I was reading an article about obstacles in faith, and one cited was the unrelenting rapidity of the pace of life. It talked about how we are so accustomed to being filled with commotion that we scarcely know what to do without it (and man, is that me!).

In a house full of kids, it's hard to find quiet time, and sometimes hard to even want it- for I like the rewards that having a busy life brings:

-satisfaction in jobs done well
-having tangible and often measuarble results
-distraction (hate to admit it, but true)

So my challenge to myself this summer was to be to "be still and know God". Even if I start with a small amount of time each day. Going to Mass is a helper, even if it's still something I go and do, once I'm there, I can quiet myself and focus on why I am there. But then, there's 23-1/2 hours left in the day! I can fill-up that time with all kinds of crazy projects- EASY! So, if I am to be committed to meeting my own challenge, I think I need to fill my time with a bit more than 1/2 hour of spiritual time each day. I thought I'd take a breather this summer, but with what I really want in my life, maybe that's not the best course. I'm open to suggestions from any of you who are able to "be still".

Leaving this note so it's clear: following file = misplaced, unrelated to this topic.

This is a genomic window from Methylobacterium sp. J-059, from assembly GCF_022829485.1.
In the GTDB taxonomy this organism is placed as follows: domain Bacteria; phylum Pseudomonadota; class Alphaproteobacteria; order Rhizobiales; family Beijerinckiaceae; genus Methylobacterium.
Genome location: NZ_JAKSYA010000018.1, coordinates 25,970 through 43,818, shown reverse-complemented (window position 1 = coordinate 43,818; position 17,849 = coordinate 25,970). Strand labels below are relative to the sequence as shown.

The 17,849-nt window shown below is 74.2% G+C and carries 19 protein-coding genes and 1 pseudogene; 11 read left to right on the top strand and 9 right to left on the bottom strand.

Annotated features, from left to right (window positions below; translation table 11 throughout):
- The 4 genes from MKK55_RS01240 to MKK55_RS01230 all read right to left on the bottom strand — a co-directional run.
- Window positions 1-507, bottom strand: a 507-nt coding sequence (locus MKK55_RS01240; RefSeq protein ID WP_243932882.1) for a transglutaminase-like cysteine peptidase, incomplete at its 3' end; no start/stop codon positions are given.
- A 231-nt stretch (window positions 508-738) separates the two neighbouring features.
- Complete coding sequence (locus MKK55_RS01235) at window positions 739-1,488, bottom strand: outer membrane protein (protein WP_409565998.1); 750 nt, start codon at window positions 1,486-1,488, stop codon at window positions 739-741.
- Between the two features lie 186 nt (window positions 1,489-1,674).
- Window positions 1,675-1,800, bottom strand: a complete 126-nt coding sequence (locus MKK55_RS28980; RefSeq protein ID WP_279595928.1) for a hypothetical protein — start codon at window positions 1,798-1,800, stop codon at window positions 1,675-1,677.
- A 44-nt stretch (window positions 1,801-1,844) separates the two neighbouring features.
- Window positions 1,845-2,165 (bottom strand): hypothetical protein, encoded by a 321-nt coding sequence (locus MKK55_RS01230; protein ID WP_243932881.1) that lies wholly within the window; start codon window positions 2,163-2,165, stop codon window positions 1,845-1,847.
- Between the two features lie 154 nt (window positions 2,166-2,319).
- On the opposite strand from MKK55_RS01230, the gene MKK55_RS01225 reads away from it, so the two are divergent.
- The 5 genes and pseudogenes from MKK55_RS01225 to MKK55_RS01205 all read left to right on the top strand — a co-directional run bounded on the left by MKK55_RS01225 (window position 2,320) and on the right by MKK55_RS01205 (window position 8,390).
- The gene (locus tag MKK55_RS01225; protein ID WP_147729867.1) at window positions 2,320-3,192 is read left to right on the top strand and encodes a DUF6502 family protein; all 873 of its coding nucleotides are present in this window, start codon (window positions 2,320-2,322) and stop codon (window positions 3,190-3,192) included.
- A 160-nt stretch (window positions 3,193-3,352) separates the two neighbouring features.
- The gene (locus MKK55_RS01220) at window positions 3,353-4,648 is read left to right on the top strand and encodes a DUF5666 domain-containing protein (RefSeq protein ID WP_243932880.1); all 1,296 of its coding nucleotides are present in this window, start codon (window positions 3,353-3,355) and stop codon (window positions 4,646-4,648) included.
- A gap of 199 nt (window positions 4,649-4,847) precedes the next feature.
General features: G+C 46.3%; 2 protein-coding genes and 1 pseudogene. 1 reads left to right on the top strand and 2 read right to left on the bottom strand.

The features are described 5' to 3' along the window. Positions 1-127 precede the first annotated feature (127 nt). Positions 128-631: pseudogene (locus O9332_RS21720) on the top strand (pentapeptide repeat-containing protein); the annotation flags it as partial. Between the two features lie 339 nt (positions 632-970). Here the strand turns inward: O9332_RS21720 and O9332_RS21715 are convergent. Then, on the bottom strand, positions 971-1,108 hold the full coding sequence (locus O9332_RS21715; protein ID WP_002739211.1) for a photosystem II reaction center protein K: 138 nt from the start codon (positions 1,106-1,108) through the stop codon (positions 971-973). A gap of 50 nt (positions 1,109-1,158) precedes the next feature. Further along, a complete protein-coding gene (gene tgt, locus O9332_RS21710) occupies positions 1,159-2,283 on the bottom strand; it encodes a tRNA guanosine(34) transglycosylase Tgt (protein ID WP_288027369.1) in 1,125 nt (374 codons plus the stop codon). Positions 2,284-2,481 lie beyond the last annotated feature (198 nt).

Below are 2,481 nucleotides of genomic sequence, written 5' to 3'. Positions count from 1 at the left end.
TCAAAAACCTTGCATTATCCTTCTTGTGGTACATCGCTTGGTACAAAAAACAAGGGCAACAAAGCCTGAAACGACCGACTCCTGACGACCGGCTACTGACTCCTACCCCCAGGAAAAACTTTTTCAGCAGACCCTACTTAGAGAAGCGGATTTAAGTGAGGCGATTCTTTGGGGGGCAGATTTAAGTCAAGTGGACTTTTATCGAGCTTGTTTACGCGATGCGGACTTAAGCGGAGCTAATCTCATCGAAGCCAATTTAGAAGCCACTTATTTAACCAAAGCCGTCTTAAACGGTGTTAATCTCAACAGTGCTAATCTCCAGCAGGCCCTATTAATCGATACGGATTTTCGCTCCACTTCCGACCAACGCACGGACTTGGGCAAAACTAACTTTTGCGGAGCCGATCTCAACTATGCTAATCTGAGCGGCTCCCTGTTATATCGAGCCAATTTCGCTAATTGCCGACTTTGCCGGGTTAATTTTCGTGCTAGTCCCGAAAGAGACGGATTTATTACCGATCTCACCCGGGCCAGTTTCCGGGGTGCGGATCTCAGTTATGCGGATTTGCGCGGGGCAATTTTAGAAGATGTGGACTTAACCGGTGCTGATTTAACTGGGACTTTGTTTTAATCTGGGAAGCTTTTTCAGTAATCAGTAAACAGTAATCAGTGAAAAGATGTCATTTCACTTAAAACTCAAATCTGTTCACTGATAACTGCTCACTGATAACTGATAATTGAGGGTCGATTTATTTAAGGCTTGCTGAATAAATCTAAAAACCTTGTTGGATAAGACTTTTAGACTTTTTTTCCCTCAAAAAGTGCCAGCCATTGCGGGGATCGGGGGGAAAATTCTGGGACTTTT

Summer is waaay too long for me!

At 7:32 AM, Anonymous Anonymous said...

"If you are a regular confessor that is a great start."